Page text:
• Defined space for each item or type of item. Pay particular
attention to the storage space when storing dangerous
• Where applicable, materials should be stored to ensure “first
in-first out”
• All items should be clearly labeled with date, item and
quantity, if possible.
• Storage areas should be clean and free from vermin
(especially for food)
• Attention should be paid to the temperature and humidity for
certain products
• Physical inventories should be performed on a regular basis
Hazard Analysis Critical Control
Point System (HACCP)
• Hazard Analysis Critical Control Point or
HACCP is a systematic preventive approach to
food safety and pharmaceutical safety that
addresses physical, chemical, and biological
hazards as a means of prevention rather than
finished product inspection.
• HACCP is used in the food industry to identify
potential food safety hazards, so that key actions
can be taken to reduce or eliminate the risk of the
hazards being realized. The system is used at all
stages of food production and preparation
processes including packaging, distribution, etc.
16 Fundamental Principles
History of HACCP
• The HACCP was developed in the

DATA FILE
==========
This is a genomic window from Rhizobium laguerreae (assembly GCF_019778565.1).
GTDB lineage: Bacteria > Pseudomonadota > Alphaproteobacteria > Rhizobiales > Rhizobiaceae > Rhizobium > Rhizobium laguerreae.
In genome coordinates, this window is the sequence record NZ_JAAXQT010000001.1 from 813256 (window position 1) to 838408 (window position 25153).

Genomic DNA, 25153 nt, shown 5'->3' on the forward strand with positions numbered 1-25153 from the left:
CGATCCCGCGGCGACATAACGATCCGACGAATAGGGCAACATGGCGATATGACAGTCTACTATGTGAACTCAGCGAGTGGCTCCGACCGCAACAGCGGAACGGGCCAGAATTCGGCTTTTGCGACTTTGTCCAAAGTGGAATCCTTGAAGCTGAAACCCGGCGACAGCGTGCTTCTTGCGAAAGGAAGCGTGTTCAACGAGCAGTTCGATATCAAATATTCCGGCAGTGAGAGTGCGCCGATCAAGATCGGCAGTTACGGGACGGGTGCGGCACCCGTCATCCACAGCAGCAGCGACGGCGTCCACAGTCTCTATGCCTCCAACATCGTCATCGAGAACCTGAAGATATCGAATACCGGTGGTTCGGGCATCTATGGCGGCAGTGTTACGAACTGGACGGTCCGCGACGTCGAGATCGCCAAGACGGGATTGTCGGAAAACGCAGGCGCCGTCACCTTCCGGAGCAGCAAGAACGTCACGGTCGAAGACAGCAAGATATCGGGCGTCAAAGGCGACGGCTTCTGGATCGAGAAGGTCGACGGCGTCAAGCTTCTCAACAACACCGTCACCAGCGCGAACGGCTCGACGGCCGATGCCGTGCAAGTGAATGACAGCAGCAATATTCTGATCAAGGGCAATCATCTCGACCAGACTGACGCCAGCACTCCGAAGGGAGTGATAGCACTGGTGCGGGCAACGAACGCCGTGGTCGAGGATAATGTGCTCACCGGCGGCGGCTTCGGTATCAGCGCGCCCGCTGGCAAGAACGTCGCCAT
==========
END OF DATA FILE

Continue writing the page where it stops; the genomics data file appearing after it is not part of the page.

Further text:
1960s by the Pillsbury Company as part
of its efforts to produce food or the
NASA Space Program that was
approaching 100% assurance against
HACCP Seven Principles
• Principle 1: Conduct a hazard analysis. - Plans determine the food
safety hazards and identify the preventive measures the plan can apply to
control these hazards. A food safety hazard is any biological, chemical, or
physical property that may cause a food to be unsafe for human
• Principle 2: Identify critical control points. - A CCP is a point, step, or
procedure in a food manufacturing process at which control can be applied
and, as a result, a food safety hazard can be prevented, eliminated, or
reduced to an acceptable level.
• Principle 3: Establish critical limits for each critical control point. - A
critical limit is the maximum or minimum value to which a physical,